6. https://biblehub.com/hebrew/1961.htm; This I learned in an institute class called “Finding Christ in the Old Testament”. Wish I had a better reference for it though.
  7. In Ether 3, the Brother of Jared sees Jesus Christ. Christ touches the stones in front of Him with His finger–a physical act. We typically teach that since this appearance of the Savior predates the birth of Christ, He came as a spirit. If that is true, how could He have physically touched the stones? The Lord says to the Brother of Jared, “Behold, this body, which ye now behold, is the body of my spirit; and man have I created after the body of my spirit; and even as I appear unto thee to be in the spirit will I appear unto my people in the flesh” (Ether 3:16). First, He says He has a body. Second, He does say that this body is the body of His spirit–which leads many of us to conclude that yes, He came as a spirit because He was yet to be born; that He came in His spirit body. BUT, would it be wrong for you, a living, breathing mortal, to say that your current body is “the body of your spirit”? No it wouldn’t, because your body does indeed house your spirit. Moroni goes on to say that “Jesus showed himself unto this man in the spirit, even after the manner and in the likeness of the same body even as he showed himself unto the Nephites” (Ether 3:17) The same body He showed to the Bro. of J. as He showed himself to the people in the Land Bountiful after His resurrection. Did this Jesus have marks from the nails on His hands as He reached out to touch the rocks? Did Jesus appear to the Bro. of J. in His physical body? And if so, how in the world could He have if He wasn’t born yet? There must have been some time warp going on. He must be timeless… I should just write a separate post about this. There are many other examples I could get into.  
  8. http://videonitch.com/2017/12/13/36-mind-blowing-youtube-facts-figures-statistics-2017-re-post/
  9. 5th great grandfather John Pulsipher fought in the Battle of Bunker Hill?; https://en.wikipedia.org/wiki/Siege_of_Jerusalem_(587_BC); https://www.space.com/43267-milky-way-andromeda-collision-later.html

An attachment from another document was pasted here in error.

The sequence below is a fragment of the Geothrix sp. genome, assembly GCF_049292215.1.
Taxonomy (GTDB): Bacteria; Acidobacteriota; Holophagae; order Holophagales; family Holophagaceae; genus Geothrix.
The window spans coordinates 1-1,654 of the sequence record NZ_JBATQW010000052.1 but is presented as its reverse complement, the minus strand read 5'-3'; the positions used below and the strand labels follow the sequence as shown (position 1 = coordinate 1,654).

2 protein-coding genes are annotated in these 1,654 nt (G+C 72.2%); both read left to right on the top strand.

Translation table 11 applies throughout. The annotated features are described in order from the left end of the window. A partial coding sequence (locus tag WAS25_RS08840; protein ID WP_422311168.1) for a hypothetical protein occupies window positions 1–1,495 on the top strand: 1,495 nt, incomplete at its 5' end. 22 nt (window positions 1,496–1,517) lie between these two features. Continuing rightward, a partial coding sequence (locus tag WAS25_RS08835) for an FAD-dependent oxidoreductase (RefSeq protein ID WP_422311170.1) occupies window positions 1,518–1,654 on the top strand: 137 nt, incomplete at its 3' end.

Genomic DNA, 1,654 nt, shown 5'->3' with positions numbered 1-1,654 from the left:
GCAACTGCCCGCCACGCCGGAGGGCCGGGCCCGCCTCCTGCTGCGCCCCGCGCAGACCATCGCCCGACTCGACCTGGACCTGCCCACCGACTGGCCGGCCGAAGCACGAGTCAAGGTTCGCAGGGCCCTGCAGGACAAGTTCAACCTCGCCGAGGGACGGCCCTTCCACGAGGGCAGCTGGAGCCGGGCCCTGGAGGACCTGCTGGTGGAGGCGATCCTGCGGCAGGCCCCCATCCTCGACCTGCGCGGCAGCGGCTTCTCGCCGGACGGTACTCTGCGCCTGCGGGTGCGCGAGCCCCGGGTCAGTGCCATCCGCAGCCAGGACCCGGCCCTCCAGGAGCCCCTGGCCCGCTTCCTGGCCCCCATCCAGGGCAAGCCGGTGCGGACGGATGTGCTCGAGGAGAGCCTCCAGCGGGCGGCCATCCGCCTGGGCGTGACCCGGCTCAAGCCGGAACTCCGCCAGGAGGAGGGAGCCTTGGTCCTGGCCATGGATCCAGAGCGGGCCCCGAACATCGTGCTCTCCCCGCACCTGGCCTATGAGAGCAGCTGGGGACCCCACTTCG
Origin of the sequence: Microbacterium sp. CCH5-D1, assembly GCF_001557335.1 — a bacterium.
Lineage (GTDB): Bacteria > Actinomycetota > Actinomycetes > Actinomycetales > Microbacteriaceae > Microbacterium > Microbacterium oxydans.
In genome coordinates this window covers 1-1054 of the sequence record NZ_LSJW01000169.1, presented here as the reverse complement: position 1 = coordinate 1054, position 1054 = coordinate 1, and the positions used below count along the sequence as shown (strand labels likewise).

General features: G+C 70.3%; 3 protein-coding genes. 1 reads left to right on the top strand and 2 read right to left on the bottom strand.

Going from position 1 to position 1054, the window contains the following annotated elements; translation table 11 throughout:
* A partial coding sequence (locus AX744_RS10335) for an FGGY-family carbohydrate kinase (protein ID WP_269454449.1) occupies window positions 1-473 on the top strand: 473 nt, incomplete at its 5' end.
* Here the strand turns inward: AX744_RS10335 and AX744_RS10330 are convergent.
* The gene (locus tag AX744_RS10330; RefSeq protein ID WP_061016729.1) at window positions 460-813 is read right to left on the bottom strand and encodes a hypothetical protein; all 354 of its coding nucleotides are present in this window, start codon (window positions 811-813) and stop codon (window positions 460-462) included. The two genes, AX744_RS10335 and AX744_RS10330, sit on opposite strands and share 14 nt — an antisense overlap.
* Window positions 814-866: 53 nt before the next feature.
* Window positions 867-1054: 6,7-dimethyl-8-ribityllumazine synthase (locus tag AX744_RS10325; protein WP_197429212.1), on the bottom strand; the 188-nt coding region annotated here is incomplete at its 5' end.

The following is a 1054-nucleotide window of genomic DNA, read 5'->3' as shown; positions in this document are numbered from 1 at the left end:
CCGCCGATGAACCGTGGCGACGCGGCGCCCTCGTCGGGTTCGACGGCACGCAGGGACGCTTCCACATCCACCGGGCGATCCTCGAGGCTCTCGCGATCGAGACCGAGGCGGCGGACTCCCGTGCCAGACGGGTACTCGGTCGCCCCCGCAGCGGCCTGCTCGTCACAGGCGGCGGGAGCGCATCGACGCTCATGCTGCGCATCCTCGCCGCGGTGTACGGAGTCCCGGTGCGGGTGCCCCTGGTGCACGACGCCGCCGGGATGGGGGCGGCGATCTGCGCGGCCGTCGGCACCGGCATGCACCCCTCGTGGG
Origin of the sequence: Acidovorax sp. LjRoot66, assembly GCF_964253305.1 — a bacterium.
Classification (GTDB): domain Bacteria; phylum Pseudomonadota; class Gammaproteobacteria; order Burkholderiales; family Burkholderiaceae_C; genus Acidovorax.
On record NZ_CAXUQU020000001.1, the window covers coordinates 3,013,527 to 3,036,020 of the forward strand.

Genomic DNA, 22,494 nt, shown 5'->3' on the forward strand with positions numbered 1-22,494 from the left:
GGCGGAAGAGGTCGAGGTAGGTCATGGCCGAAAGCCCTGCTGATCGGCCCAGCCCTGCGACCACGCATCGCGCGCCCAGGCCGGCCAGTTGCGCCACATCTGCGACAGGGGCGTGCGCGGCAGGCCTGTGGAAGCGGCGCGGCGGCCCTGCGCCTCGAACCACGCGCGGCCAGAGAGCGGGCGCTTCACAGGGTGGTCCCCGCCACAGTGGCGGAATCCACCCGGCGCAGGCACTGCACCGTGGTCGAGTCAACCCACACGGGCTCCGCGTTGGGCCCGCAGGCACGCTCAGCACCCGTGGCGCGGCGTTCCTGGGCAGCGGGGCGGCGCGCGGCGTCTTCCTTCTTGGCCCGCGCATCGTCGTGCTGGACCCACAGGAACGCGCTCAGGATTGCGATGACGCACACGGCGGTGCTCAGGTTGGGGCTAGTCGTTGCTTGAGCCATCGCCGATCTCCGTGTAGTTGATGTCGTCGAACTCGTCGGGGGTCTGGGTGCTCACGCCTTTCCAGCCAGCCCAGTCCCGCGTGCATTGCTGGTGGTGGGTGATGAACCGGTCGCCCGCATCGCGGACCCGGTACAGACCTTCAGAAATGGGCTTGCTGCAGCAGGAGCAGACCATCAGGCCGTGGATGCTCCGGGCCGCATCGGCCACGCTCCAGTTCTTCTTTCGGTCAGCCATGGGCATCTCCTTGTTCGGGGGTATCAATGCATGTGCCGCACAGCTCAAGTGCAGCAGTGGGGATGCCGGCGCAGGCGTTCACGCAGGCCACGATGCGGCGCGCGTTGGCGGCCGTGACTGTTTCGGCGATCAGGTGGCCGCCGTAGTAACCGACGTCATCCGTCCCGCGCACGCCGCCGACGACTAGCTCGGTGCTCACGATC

10. One example of Joseph knowing things of the past: “From this time forth Joseph continued to receive instructions from time to time and every evening we gathered our children togather [together]…In the course of our evening conversations Joseph would give us some of the most ammusing [amusing] recitals which could be immagined [imagined]. he would describe the ancient inhabitants of this continent their dress their man[n]er of traveling the animals which they rode The cities that were built by them the structure of their buildings with every particular of their mode of warfare their religious worship as particularly as though he had spent his life with them..”–Lucy Mack Smith, https://www.fairmormon.org/answers/Joseph_Smith/%22Amusing_recitals%22_of_ancient_American_inhabitants.
  11. Number found using an average life expectancy of 72 years (7 billion X 72 years = 504 billion years). 504 billion years is about 37 times as long as the universe has even existed (13.8 billion years). Could Jesus have been suffering in the Garden for longer than the universe itself has been a thing?
  12. http://scripturalmormonism.blogspot.com/2015/07/did-joseph-smith-teach-god-exists-in.html; http://signaturebookslibrary.org/essential-joseph-smith-48/ , 7 Apr 1844
  13. https://ldsperspectives.com/2018/04/25/philosophical-look-god/
  14. http://www.hawking.org.uk/the-beginning-of-time.html; https://www.forbes.com/sites/startswithabang/2019/06/07/does-time-have-a-beginning/#1ae1e4a8513b
  15. https://ldsperspectives.com/2018/04/25/philosophical-look-god/
  16. https://www.quantamagazine.org/a-debate-over-the-physics-of-time-20160719/
  17. http://www.astronomy.ohio-state.edu/~pogge/Ast162/Unit5/gps.html
  18. https://en.wikipedia.org/wiki/Polaris; https://phys.org/news/2014-05-does-light-experience-time.html
  19. https://science.nasa.gov/astrophysics/focus-areas/black-holes; https://www.forbes.com/sites/startswithabang/2018/10/18/this-is-how-we-know-there-are-two-trillion-galaxies-in-the-universe/#32c7bcaa5a67

Images

Leave a Reply

Fill in your details below or click an icon to log in:

WordPress.com Logo

You are commenting using your WordPress.com account. Log Out /  Change )

Google photo

You are commenting using your Google account. Log Out /  Change )

Twitter picture

You are commenting using your Twitter account. Log Out /  Change )

Facebook photo

You are commenting using your Facebook account. Log Out /  Change )

Connecting to %s